Bellabeat’s silent alarm is another fantastic feature that really helps you wake up peacefully instead of to a blaring alarm. It’s one of the features that’s become commonplace on wearables these days because it’s an absolute must have. You can also set other alarms to remind you to drink water, eat lunch, or what have you.
The final bar on the app’s main page is for breathing exercises. This is one of the Leaf’s most unique features — and it’s also one of the best. Breathing exercises are excellent for easing away stress and aiding in concentration. Did I feel like a hippy at a meditation camp the first time I did it? Yes, but the feeling of relaxation and peace is well worth it. I’m pretty Type A and definitely a perfectionist. My shoulders get keyed up to my ears pretty much every day, so forcing myself to take 10 minutes to breathe is very helpful.
After you’ve done the breathing exercise once, you’ll wonder why you never did it before.
To prep for the exercise, you simply clip the Leaf onto your pants’ waistband so the Leaf can track the rise and fall of your belly as you breathe. A calm, soothing woman’s voice guides you through the breathing exercise and teaches you the art of meditation. If you’ve never done it before or you’re not a yoga person, it takes some time to get used to it. After you’ve done the breathing exercise once, you’ll wonder why you never did it before. The exercise also gets more intense as you get better at it.
Since Bellabeat’s focus is on women, the app reminds you, matter of factly, that breathing exercises are also great for cramps when you’ve got your period, which is the other unique metric the app keeps track of for you. It’ll even warn you when it’s coming, which is pretty darn helpful. Previously, I used Clue to track my period and I still do because its feature set is stronger, but Bellabeat could easily build upon the feature to make it more robust. It also tracks fertility, so if you want to get pregnant, your Leaf will help you out with figuring which days you’re most fertile. You can turn that off, though, if you’re not currently planning a family.
There’s a lot going on in the app but it’s still easy to use. One of its best features is a simple small thing: positive feedback. Bellabeat wants you to know when you meet your goals and celebrate with you. Motivational cards cheer you on and tell you interesting factoids about how your achievements translate into real-world benefits. For example, when I hit my activity goal on Saturday, Bellabeat told me “there is only the word ‘great’ in your dictionary.” Another day it asked if it could “crown the Queen of Healthy Sleep?:)” after I clocked in a good 10 hours of sleep on a weekend. I’ve also been likened to a cat for my weekend sleep habits.
It sounds silly but positive reinforcement helps, even if it’s canned. There’s potential for more here and the app could offer advice or suggestions on how to improve, which is something very few trackers do right now. Bellabeat’s Leaf is more advanced in that regard than pretty much any other tracker I’ve tried. Its encouragement is also witty and unique, which makes it stick out more. Bellabeat’s not in the business of helping gym rats get buff — it just wants women to live healthy happy lives and that’s what the app focuses on.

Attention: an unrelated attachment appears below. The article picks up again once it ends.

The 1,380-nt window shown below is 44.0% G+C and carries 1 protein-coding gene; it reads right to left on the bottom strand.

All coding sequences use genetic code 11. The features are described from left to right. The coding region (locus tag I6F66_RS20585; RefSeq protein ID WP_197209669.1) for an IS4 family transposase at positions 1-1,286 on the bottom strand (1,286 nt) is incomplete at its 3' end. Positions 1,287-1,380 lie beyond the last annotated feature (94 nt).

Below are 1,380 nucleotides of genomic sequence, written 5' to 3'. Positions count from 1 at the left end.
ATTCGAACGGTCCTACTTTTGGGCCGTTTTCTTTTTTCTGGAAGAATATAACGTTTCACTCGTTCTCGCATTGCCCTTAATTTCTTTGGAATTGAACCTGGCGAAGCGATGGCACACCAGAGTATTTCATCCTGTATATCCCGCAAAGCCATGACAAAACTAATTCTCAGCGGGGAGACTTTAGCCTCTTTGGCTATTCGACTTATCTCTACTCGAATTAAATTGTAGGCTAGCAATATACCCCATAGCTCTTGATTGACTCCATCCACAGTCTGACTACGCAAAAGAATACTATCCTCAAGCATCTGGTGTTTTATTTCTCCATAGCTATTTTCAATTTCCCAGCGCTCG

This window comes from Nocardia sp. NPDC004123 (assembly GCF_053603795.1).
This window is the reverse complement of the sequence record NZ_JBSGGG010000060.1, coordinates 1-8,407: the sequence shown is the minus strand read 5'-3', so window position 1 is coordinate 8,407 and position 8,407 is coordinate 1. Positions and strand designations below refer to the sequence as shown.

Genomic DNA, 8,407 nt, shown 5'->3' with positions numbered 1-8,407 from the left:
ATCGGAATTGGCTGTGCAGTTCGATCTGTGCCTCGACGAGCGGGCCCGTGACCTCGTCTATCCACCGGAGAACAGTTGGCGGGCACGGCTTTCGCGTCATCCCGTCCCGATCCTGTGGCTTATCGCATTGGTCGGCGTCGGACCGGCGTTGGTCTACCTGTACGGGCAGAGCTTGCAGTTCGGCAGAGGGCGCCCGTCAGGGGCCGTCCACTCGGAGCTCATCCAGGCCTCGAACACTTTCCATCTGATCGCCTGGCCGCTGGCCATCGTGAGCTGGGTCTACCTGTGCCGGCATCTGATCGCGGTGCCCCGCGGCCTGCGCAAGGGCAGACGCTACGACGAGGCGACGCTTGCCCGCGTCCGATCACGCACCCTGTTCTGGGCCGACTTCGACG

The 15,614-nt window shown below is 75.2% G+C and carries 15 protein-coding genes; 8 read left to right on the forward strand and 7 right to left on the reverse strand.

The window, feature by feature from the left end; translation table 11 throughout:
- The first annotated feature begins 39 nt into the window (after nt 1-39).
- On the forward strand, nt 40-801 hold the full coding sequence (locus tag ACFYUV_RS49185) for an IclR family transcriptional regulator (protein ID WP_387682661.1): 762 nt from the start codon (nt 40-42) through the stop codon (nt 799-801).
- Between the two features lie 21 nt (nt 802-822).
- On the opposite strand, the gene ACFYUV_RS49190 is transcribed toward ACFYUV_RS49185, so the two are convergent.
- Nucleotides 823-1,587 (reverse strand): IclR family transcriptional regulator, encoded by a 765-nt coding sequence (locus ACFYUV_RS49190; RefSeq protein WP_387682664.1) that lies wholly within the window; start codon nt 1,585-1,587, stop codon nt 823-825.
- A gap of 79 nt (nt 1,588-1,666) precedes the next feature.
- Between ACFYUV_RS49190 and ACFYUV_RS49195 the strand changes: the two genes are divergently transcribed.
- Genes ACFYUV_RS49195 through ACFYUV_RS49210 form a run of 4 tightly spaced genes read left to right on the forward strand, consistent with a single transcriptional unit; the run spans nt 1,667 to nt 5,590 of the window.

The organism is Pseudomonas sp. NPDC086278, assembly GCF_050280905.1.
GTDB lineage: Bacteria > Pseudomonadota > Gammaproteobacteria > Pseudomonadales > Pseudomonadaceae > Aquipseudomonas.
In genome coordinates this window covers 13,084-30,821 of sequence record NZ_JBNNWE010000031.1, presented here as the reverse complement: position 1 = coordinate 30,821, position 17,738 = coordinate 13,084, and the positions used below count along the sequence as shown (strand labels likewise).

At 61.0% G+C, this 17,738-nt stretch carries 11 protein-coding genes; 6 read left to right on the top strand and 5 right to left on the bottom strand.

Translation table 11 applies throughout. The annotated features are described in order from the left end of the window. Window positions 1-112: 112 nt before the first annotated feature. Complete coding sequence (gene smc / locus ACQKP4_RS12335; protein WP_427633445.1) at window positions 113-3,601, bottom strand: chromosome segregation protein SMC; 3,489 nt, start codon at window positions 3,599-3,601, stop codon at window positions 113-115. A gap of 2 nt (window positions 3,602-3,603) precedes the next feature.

Ironically, the hardest thing about selling a fitness tracker is making a good app. Bellabeat’s app certainly had growing pains in the beginning but it’s developed into a solid app for tracking your well being.
Six months of battery life and no charging
The battery should last you six months, and it’s replaceable. The first wave of Leafs went out without the tiny screwdriver you need to change the battery but now every Leaf comes with one. The battery is cheap and easy to buy online, so you don’t have to worry that it’s something obscure. There’s also no charging involved, which is a bonus.
However, changing the battery is a bit of a hassle. The screws are really, really small, and so is the screwdriver. Luckily, I didn’t lose any and the package did come with extras, but it was pretty nerve-wracking opening the Leaf up. When you do remove the screws, the metal part slides off the wooden part, and you see a thin spongy protective layer. When you lift that up, you can see all the internals and the battery, which pops out easily. Once you’ve replaced it, you can just screw it back together. The first one is the hardest to align.
After nearly 6 months of use, my original Leaf still had a lot of juice — it was around 40 percent. That was also an early review unit, and so far, the final retail version I got seems to have even more longevity.
The Bellabeat Leaf has a one-year limited warranty, but it doesn’t cover much more than serious defects. If you treat your Leaf with care like you would a necklace or bracelet, the odds of it getting damaged are pretty low. It’s even survived a few tumbles through the washer, according to forgetful Leaf owners’ posts on Facebook.Our Take
Bellabeat’s Leaf is the best of both worlds: It’s a smart fitness tracker and a gorgeous piece of jewelry. Most smart jewelry offers less functionality for more money, and some don’t offer activity tracking at all, like Ringly and Altruis, which focus on notifications instead. The Leaf ranges from $120 to $150, depending on the model, while Ringly costs $195+, Altruis costs $345+, and the Fossil Q Dreamer costs $125. The Leaf soars past its main competition in the space because it offers the same level of functionality as a Fitbit or a Misfit Shine, but with much more style.
Is there a better alternative?
Bellabeat’s Leaf costs the same or less than most straight up fitness trackers from Fitbit, Polar, and other companies. Misfit and a few others offer cheaper trackers but they’re not as elegant or versatile in terms of style as the Leaf is. Bellabeat’s other advantage comes from its admittance that the Leaf is not meant for fitness freaks – it’s just for women who want to lead a healthier life. In terms of direct alternatives, Ringly makes two fitness jewelry accessories (a smart ring and smart bracelet) though neither offer sleep trackers, which — as mentioned above — the Leaf has in spades.
How long will it last?
After wearing the Leaf daily for the better part of a year, the tracker continues to function incredibly well. Aside from normal wear and tear — which is minimal, as is — nothing about the device looks ready to break down. Furthermore, consistent app updates mean the Leaf is just as relevant, or better, today as it was when Bellabeat released it. This kind of routine maintenance is also something wearers can expect to enjoy for several years as the Leaf remains Bellabeat’s flagship activity tracker.
Should you buy it?
Yes. The Leaf isn’t just our favorite piece of smart jewelry, it’s also our favorite fitness tracker. If you’re a woman (or you know one) who’s always complaining about how ugly wearable tech is but really wants to try out a fitness tracker, you’ll love the Leaf.